So, it’s important to avoid no-name power supply manufacturers and just stick to well-known manufacturers. Here’s a quick list of manufacturers who are known for making quality power supplies:

  • EVGA
  • Corsair
  • Seasonic
  • Antec
  • Cooler Master
  • Silverstone
  • Thermaltake
  • be Quiet!
  • Bitfenix

This, of course, is not an end-all list and it’s important to note that not every power supply from the manufacturers listed above are quality units. So, it’s important that once you have a wattage rating, that you do your due diligence in researching what quality units are available in your price range.

The best way to do that is to read expert reviews or check our curated list of quality power supplies in our PSU Buyer’s Guide.

The Importance of Expert Reviews on Power Supplies

Testing a power supply is a bit more involved of a process as compared to testing/benchmarking other components. Take a look at the testing methodologies from JonnyGuru and Tom’s Hardware.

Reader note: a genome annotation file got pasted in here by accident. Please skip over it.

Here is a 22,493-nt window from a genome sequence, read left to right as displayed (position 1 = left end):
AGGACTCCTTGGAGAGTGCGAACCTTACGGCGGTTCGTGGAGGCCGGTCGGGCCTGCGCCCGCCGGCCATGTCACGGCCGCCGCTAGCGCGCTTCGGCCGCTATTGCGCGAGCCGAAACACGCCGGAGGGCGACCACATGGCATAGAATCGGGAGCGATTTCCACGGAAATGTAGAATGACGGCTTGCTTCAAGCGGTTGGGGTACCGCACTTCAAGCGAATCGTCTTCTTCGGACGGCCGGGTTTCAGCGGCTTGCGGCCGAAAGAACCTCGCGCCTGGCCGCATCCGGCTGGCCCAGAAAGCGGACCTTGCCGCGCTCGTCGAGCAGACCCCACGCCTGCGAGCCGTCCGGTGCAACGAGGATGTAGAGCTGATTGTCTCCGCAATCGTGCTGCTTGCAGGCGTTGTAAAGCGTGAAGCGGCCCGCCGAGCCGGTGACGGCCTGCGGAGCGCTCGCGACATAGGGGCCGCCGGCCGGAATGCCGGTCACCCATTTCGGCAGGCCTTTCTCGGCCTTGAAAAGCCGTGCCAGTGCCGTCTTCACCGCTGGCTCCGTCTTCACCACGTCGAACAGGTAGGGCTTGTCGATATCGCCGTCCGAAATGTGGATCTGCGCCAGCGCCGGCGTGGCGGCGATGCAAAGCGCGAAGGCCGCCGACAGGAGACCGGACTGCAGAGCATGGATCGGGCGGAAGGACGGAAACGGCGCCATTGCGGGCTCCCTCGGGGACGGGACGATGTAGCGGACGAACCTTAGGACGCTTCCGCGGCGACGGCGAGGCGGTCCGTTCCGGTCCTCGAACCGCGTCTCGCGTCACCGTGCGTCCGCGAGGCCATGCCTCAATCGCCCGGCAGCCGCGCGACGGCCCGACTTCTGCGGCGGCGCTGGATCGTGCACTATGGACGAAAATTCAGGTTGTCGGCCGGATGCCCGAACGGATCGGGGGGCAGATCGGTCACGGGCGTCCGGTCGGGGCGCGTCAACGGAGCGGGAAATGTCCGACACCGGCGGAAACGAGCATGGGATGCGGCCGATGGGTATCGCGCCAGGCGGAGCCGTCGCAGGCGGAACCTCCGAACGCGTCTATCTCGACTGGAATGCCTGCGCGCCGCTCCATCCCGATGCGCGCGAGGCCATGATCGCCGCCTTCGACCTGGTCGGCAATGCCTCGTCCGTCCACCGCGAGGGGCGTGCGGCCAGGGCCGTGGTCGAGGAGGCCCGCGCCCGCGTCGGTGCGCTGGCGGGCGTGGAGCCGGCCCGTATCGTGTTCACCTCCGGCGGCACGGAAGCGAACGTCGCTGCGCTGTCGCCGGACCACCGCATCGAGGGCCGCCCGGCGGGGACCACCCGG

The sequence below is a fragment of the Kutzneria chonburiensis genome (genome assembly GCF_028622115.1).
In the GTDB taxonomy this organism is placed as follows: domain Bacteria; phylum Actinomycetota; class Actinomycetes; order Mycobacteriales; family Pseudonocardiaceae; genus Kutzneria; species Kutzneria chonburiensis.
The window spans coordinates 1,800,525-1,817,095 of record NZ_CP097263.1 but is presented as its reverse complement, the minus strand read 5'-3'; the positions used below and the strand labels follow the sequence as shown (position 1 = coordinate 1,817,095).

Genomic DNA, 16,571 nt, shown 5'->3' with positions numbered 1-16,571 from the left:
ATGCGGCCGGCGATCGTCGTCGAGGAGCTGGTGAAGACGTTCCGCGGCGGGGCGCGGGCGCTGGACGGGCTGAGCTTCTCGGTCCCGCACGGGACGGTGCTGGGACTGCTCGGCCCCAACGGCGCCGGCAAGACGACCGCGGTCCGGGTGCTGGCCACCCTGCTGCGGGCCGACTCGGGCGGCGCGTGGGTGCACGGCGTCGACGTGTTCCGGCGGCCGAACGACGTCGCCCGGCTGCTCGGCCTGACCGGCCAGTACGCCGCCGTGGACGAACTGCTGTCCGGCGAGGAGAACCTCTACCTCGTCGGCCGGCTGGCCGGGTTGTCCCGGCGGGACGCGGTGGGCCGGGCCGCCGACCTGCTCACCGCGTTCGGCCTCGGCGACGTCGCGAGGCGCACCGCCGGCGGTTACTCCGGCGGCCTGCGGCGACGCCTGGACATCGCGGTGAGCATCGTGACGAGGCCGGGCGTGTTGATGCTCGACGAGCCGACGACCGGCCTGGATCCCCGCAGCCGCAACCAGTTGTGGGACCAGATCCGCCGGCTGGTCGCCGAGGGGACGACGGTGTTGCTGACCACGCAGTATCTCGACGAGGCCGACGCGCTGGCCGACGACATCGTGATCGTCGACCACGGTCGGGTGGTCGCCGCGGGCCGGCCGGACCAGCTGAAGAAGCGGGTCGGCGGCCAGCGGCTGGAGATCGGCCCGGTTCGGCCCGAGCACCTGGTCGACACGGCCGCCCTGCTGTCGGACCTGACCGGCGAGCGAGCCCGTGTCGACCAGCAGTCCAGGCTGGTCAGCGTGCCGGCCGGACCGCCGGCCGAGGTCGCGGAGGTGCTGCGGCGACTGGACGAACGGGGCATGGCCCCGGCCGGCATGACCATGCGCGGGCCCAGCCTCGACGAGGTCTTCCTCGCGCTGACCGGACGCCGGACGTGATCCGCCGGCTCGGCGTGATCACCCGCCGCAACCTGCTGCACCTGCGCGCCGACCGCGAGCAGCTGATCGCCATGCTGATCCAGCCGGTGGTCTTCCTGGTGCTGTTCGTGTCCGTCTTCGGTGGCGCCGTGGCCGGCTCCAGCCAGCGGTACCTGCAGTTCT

As you can see, a lot of extra equipment is used in their power supply tests. And, some of that equipment is fairly expensive.

And, because the process of testing power supplies is a bit more difficult than testing other components, there aren’t as many power supply reviews out there as there are reviews on other components.

Fortunately, there are a handful of reputable power supply reviewers out there. Here are a few of them:

Before you purchase a power supply, it’s a good idea to check and see if any of the above websites have done a review on it first.

Explaining The 80 Plus Rating System